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Early Childhood Mental Health

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by

Sarah RC

on 11 December 2012

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Transcript of Early Childhood Mental Health

Pregnancy Infancy Healthy Hearts and Minds for Children Zero to Six Social-Emotional Heath Begins in the womb Toddlers If social and emotional needs are met as an infant, a toddler will be better prepared to play alongside others. Toddlers without positive social and emotional skills are at risk of having aggression. (Attachment, Self-Regulation) Toddlers show positive social development by:
Showing interests in particular peers (A-R)
Showing affection for caregivers or friends (A-R)
Showing interest in others around him/her (A-R)
Smiling and laughing with others (A-R, SR) Infant Activity Toddler Activity Connection with familiar people gives a toddler a sense that she is important and safe. Learning social skills increases ability to talk, work with others and learn new things. (Initiative) An infant shows healthy emotions by:
Exploring with enthusiasm (I)
Giggling and crying (SR)
Turning away from a stranger (A)
Having tantrums when routines are changed (SR) When an parent/caregiver is in tune with the emotions of their infant, he or she will be better able to communicate better when he or she is a toddler. (Self-Regulation and Initiative) A toddler will show emotional health by:
Seeking help from an adult (A)
Sharing laughter and smiles (SR)
Working through challenges (I)
Expressing emotions positivity (SR, R) Social Health
Being able to tolerate separation for longer periods of time (some separation anxiety)
•Making friends
•Playing with, not just alongside other children
•Challenges authority to test independence
•Follow directions and rules
•Tattling and arguments Kindergarten and First Grade Things Caregivers Do To Support... Infancy Red Flag: Crying Preschool
• Growing independence (I,SR)
• Increasing skills (I)
• Wanting approval (A)
• Exploration, imagination(I)
• Loves to make choices (I)
• Growing attention span
and memory(SR)
• Learning right from wrong (SR) What Parents Can do:
•Encourage independence
but don’t have unrealistic
expectations
• Show respect towards
children
• Validate Feelings and Encourage Feelings
• Listen to your child (even if you don’t want to)
• Showing flexibility, consistency and firmness
• Set limits Encouragement, sense of safety, validation of feelings Enables preschooler to learn independence and be successful in school (socially, academically) •Knows the difference between fantasy and reality (SR)
•Increasing skills in problem solving (I, SR) • Can show empathy and takes more interest in others (A)
• Enjoys talking with you, telling stories, and asking questions, telling jokes (I)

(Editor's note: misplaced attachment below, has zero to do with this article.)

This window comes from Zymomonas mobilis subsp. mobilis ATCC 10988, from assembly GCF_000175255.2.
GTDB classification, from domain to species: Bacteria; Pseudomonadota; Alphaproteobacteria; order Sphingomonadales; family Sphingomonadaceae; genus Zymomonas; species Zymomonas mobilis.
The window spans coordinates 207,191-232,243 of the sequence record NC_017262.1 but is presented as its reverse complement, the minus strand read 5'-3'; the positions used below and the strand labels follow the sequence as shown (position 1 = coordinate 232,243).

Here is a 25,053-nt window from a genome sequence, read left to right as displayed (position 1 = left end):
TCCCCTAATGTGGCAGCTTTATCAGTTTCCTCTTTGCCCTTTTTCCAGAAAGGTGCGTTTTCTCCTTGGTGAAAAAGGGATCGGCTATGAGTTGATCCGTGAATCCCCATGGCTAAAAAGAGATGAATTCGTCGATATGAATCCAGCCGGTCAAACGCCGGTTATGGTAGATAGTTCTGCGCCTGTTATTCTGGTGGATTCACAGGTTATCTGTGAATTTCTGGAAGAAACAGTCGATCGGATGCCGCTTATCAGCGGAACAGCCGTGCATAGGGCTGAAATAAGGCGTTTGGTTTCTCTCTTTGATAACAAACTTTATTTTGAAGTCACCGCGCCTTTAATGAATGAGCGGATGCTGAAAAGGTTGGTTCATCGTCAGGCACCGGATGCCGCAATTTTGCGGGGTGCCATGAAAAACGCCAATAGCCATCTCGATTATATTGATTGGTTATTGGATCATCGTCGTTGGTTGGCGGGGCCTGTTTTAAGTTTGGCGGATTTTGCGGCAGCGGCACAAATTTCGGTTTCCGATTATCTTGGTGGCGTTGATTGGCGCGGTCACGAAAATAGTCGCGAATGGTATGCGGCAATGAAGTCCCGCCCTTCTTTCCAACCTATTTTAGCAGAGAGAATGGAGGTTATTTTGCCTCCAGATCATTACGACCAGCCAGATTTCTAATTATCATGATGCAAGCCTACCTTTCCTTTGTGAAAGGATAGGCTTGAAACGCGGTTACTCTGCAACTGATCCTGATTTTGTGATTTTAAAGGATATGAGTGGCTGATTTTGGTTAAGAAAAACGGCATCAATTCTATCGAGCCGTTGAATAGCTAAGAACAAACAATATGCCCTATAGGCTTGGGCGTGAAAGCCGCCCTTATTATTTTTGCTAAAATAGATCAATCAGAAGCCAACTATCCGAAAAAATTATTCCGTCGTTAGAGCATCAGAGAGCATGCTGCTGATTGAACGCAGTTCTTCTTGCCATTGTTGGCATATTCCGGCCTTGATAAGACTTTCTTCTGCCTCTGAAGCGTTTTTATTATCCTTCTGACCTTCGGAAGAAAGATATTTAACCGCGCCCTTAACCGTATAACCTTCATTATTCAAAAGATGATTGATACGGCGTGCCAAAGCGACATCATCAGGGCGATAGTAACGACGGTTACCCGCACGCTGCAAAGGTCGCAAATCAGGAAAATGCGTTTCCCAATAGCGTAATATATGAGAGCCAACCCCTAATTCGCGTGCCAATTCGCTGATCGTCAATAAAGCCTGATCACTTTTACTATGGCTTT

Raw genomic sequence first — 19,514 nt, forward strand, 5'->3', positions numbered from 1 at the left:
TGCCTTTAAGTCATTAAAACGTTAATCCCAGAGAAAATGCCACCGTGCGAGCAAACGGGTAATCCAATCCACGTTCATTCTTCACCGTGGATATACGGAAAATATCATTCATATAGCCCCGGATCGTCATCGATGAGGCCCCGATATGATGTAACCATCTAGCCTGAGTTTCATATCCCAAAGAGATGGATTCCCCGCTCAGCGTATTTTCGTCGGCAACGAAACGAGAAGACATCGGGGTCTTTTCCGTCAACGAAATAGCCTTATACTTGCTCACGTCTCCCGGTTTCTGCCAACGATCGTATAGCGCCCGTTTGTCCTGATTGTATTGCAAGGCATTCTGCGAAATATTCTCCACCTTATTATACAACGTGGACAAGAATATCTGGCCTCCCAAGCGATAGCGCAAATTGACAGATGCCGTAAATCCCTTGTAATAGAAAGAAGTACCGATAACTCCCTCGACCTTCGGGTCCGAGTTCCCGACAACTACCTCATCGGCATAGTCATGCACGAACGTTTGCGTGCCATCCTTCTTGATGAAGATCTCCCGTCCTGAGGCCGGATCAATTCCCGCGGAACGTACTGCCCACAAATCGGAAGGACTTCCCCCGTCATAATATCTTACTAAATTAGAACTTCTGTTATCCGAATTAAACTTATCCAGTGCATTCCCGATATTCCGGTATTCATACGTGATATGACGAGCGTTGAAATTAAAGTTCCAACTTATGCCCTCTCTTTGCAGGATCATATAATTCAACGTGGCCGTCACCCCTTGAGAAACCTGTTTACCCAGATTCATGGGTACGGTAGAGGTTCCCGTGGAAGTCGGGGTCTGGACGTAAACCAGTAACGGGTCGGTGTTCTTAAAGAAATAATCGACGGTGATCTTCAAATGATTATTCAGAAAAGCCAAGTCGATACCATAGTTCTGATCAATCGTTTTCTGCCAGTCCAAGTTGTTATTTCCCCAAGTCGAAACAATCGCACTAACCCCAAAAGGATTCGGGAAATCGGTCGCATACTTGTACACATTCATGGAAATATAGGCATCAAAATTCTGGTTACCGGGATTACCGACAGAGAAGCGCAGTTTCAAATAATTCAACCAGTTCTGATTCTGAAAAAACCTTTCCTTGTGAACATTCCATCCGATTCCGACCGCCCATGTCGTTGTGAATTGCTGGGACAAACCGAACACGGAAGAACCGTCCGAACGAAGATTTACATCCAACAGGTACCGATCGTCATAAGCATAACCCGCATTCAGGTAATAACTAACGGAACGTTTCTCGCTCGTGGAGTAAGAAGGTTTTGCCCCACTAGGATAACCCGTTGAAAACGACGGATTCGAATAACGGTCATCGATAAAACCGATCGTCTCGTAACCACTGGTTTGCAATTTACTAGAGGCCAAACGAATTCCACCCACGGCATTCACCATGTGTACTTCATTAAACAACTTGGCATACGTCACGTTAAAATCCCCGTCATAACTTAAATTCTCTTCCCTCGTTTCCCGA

• Wants more control over his world and may get into power struggles with you. (A, I, SR)
• Can spend more time alone and have long play dates (SR)
• Has a sense of what it means to be a member of a community (A) •Learning about how older kids and adults do (I)
•Working out friendships (A)
•Eager for approval (A, SR)
Smiles at Adults (AR, SR)
Coos and laughs when family member talks or sings (A, SR)
Responds to positive attention from adult that he or she knows (A)
Responds to comforting voice, smells, and touches (A, SR) What is the Purpose of Crying? What was fostered in infancy? What was fostered as a toddler? What was fostered as a preschooler?
A
I
R
S ttachment and Relationships nitiative esilience elf-Regulation Important Factors Attachment, Iniative, Resiliency, Self-Regulation Preschool Activity Emotional Health Birth to 3 months Recognizing faces, sounds
Begins cooing, gurgling, grunting
Smiling begins around 5 weeks
Loves to listen and watch what others are doing 3 to 6 Months Beginning to show strong preferences for primary caregivers
Enjoys being touched
Enjoys seeing self in mirror
Enjoys repeating sounds 6 to 9 Months Baby may enjoy comfort objects
Authority Testing begins (curiosity)
Exploration increases
Separation Anxiety Increases 10 to 12 Months Encourage talking
Mobility
Simple directions (boundaries and helping)
Interested in other people/babies
Imitating adults Why do humans cry? What is emotional health? What is social health? Social
Baby can tolerate and enjoy less attention from caregivers
Able to express basic emotions like excitement and frustration
Stranger anxiety appears
Laughter increases Social Emotional 13 Months to 18 Months Hiding games
Give and take games
Separation Anxiety continues
Power struggles
Body language
Rules Bonding and Trusting Experimenting and Exploring Potty Training
Helping
Not sharing
Increasing verbal skills
Firm grasp of "No" 19 to 23 Months 24 to 35 Months Awareness of where things/people are
Imagination
Questions
Parallel play and friends
Regression
NO!
Demands and bossiness
Humor
Lying 3 Years Cooperative play
Playing out trauma
Noticing differences
Regression
Magical Thinking
Better sense of time Questions/Comments? Baby spends a lot of time eating and sleeping
Learning routines and what to expect from caregivers (caregivers regulate emotions)
Regulating bodily functions Emotional
Empathy begins
Baby may imitate moods
Exploration increases
Memory Increases
Personality Emerges Social Emotional
More emotions
New fears
Independence Social Emotional Cause and effect
Security Objects
Tantrums Social Emotional Frustration
Visualize things going on beyond self
Impulsive
Hitting, biting, pushing Social Emotional Emotions are huge!
Imagination
Questions
Fear Social Emotional What can infants do? Activity What Can Toddlers Do?
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